Who would have thought that after the ACL injury that I suffered skiing in February I would be able to go (twice!) all the way to California to surf and attend/speak at several conferences there. As usual, my partner in crime is Szymon who, despite being in the final year of his master’s degree at UCL was able to keep me company. (For anyone interested, I was at the Game Developers Conference in San Francisco in March)

In this blog post you will get a glimpse of what all the conferences were about and what are latest market trends and concerns related to today’s geopolitical and economic situation.

Also, I will talk a tiny bit about surfing 😁

Sunset at Moonlight Beach


The first step on our journey was Monterey, CA where we both attended the Linux Foundation Member Summit 2023 which was a first for us. Summit was mostly community and business oriented where major topics such as Open Source Project Office or Open Source community building and management or Open Source project lifecycles were discussed.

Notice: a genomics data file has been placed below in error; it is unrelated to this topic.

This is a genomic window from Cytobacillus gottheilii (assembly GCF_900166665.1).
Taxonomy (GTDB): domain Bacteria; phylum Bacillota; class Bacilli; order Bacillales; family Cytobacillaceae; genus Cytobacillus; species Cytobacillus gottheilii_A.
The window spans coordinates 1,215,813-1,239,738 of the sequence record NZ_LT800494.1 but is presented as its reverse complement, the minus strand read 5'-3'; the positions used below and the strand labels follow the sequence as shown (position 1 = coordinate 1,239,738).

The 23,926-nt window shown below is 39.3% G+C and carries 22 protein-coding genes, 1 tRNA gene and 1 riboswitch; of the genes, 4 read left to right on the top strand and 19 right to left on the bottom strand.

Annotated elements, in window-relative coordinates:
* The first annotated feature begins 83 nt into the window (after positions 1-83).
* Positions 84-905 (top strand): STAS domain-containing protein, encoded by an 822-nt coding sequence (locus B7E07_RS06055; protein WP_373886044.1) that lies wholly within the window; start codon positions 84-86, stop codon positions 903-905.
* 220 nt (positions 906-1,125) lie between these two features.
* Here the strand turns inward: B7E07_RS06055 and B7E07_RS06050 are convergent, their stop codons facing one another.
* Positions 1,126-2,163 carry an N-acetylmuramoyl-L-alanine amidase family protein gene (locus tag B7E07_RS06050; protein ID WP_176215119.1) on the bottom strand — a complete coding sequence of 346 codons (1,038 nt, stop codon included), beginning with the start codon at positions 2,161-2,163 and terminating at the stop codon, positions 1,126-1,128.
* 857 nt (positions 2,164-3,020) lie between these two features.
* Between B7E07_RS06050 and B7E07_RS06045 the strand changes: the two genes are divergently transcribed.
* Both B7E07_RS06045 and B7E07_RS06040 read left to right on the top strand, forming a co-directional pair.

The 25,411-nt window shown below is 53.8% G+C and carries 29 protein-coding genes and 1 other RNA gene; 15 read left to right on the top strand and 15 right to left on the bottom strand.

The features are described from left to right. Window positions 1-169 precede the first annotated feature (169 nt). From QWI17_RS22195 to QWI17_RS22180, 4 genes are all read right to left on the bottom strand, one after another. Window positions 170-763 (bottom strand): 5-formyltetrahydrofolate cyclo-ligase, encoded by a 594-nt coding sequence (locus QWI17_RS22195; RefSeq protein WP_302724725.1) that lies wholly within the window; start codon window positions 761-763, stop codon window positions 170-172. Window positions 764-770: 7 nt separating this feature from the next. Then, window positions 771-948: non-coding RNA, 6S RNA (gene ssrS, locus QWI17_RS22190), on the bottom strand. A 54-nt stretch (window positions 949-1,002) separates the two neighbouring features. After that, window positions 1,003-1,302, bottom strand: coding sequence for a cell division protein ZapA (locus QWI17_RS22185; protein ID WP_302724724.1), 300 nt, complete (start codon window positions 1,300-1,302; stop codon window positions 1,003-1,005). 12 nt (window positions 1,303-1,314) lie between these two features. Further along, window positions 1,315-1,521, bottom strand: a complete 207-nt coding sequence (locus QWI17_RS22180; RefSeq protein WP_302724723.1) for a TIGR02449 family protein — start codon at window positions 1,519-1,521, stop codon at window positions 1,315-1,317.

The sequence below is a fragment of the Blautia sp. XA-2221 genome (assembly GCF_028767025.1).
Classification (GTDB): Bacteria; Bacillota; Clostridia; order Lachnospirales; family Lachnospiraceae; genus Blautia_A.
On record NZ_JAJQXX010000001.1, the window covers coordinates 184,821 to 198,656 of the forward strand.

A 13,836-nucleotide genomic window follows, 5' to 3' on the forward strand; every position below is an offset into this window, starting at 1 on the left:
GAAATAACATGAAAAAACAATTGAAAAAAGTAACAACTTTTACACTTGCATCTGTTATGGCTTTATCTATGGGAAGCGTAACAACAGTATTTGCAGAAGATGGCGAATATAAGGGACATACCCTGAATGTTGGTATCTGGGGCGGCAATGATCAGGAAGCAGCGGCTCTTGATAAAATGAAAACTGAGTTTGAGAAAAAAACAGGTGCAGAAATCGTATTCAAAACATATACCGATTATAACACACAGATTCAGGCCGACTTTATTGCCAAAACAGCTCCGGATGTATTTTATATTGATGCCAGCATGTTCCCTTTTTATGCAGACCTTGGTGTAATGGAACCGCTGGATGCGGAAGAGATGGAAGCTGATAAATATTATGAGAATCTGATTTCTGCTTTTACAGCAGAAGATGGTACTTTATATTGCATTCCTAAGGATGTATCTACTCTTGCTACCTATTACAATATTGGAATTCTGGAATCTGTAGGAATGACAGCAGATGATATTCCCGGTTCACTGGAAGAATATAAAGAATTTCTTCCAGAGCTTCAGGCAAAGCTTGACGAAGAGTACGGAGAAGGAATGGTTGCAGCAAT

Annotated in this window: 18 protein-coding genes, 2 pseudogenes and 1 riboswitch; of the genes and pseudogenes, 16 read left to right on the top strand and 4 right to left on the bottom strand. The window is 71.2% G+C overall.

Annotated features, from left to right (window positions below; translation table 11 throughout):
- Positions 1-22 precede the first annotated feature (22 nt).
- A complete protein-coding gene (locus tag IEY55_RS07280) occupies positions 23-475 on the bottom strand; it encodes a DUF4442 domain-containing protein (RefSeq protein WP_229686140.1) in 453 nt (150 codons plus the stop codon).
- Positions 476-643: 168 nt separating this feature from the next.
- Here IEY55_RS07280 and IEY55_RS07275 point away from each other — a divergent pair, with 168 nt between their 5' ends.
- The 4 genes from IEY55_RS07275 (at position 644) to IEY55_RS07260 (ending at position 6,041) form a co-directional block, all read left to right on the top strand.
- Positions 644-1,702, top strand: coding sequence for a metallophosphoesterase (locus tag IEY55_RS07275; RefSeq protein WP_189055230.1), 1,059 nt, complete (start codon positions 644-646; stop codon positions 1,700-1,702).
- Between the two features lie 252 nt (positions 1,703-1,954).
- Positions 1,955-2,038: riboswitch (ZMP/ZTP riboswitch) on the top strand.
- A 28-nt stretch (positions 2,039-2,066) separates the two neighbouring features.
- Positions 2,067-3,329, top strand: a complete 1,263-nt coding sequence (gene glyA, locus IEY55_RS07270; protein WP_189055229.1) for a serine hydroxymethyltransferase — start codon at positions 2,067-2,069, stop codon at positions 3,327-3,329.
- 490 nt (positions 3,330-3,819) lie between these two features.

My interest was piqued by the talk about Kernel Maintaining by Johnatan Corbet from LWN.net. There, he presented the broad ecosystem that the Linux Kernel is and he pointed out some major challenges that its maintainers are currently facing. Namely there are some boxes in the dark cellar that have been mostly lying dormant and not receiving that much attention as, for example, device drivers or features that majority of users needs. These areas include documentation, build system being old KConfig and Makefile based (looking at you sweet and shiny meson) and some core kernel areas and drivers that are in a dire need of a maintainer (this article is slightly older, so you may refer to the actual talk).